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Oberheim | 2 Voice
Oberheim's first synthesizer was a single-voice mini-module called a SEM (Synthesizer Expander Module). However, in 1975, Oberheim created their first compact, programmable and polyphonic synthesizer by coupling two SEM modules to a 37-note keyboard and a simple analog sequencer. This was what became the Two Voice. Oberheim achieved a polyphonic sound not yet seen in ARP and Moog gear at the time by hard-wiring the two monophonic SEMs into the compact keyboard design.
In 1976 Oberheim came out with another module, the Polyphonic Synthesizer Programmer. This could memorize the control voltages of many parameters for up to eight SEM modules. When these were added to the Two Voice, Oberheim finally had one of the earliest programmable and polyphonic instruments! Released alongside the Two Voice also came the Four Voice which had four SEMs installed, and a larger 49-note keyboard. And later, in 1977, a second tier was added above the four SEMs on the Four Voice to add yet another four SEMS, making the Eight Voice.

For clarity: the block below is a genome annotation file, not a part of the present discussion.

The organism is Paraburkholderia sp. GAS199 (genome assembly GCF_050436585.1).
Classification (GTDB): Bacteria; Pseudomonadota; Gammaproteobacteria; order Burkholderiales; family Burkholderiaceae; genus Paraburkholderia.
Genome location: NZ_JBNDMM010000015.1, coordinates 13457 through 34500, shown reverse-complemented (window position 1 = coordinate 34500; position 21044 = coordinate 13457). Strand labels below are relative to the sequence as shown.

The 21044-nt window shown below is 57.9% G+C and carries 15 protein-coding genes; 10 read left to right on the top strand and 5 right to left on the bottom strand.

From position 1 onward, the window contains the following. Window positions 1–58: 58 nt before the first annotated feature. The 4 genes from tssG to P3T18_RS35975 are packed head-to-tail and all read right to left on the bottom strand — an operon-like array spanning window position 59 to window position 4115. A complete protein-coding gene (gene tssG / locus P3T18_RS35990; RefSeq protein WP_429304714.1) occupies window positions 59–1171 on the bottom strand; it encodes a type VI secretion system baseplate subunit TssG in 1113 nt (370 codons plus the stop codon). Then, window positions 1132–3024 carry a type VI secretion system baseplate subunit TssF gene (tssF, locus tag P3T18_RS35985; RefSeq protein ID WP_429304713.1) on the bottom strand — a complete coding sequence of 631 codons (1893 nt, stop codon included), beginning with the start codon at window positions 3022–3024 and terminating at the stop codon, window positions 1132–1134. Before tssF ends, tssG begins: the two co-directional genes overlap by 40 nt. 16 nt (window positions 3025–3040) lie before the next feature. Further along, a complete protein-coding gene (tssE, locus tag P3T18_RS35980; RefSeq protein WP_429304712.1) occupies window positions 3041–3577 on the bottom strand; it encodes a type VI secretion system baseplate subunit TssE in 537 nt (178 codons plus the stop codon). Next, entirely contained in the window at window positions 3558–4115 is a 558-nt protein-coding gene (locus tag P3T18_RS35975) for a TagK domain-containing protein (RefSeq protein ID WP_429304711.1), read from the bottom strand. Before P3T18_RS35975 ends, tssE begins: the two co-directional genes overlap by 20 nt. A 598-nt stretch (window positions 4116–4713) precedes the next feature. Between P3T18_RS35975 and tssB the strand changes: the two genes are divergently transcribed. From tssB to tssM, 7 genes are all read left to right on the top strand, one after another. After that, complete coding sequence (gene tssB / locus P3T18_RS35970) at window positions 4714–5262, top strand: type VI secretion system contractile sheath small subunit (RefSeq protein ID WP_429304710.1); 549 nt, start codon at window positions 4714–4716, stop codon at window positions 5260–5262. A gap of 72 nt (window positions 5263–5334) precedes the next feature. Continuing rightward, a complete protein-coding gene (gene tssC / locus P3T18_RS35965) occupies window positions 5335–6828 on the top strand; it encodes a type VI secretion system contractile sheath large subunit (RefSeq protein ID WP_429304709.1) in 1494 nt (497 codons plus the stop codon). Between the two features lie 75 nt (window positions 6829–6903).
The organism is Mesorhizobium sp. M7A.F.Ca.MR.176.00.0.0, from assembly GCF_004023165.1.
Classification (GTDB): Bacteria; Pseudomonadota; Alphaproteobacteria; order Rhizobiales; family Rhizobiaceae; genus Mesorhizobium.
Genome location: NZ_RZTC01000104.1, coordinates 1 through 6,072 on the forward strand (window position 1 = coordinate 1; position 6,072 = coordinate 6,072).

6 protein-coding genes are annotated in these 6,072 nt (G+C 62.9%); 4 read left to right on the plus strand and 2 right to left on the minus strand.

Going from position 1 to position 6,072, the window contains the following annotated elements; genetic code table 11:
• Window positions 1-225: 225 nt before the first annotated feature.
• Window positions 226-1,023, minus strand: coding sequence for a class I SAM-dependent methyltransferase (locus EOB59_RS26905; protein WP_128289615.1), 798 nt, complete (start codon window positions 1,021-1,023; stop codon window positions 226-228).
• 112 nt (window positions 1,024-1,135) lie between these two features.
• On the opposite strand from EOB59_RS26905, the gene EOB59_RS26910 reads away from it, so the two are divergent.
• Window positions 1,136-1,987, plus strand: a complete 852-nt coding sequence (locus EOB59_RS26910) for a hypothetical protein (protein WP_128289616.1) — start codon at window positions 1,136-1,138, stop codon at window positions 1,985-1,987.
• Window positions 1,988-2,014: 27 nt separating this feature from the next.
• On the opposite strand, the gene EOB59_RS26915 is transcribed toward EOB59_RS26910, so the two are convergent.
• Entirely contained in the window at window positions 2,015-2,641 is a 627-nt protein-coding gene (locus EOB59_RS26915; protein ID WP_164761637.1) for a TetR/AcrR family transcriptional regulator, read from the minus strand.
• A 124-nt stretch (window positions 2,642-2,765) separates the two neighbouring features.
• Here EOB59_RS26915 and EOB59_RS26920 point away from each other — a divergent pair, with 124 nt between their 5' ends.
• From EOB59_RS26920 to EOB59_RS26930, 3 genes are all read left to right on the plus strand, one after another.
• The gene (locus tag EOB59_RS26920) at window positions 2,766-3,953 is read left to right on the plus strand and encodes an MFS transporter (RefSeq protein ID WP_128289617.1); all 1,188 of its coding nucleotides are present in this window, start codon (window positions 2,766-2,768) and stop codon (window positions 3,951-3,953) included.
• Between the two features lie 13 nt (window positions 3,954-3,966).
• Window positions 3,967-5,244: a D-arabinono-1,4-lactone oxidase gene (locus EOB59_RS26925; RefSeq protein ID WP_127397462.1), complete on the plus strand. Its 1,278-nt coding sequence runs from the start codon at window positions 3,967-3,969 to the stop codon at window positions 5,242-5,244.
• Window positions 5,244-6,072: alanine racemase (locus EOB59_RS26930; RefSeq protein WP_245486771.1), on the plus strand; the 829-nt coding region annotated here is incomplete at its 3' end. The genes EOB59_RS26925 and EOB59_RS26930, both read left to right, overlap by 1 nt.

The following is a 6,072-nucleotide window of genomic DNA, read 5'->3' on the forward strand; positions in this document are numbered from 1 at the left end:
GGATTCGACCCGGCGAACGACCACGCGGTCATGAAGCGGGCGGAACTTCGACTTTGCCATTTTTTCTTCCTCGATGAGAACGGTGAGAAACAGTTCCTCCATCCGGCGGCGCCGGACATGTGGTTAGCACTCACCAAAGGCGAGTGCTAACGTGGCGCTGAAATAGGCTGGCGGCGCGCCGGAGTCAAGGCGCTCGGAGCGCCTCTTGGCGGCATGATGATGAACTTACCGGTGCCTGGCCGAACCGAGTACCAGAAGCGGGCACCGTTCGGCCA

Two voices was great in 1975, and eight voices was pretty monstrous in the later seventies. But, a major drawback to these first Oberheim synths was that polyphony was achieved by having multiple modules. This meant that each voice had to be independently programmed. This also means that each voice has its own filter, making real-time filter sweeps of all your voices more than a handful! Fortunately the sequencer comes in handy for controlling each voice/module independently.
Despite its innovative features, the Two Voice was soon blown out of the water by the popular monophonic and truly polyphonic synths like the OSCar, ARP Odyssey and SH-101.
|2 VCO's (per voice) with sawtooth or variable-pulse waveforms
|Lowpass filter with cutoff and resonance. Can be modulated by the LFO, envelope or external sync
|2 ADR (Attack, Decay and Sustain) Envelope Generators
|Mini Sequencer (with 8 steps and 2 voices)
|1975 - 1979
|Y: Yes, N: No, N/A: Not Applicable
|Voltage Controlled Oscillator
|Digital Controlled Oscillator
|Low Frequency Oscillator
|Voltage Controlled Filter
|Voltage Controlled Amplifier
|As with a piano, the harder you hit a key, the louder the sound, unlike most organs which always produce the same loudness no matter how hard you hit a key.
|Pressing a key after you activated it. Channel Aftertouch, no matter which key, it will send a Channel message. Poly Aftertouch, sends the pressure per key instead of the whole channel.
|Values for OSC, LFO, Filter, Envelope are per voice unless stated otherwise.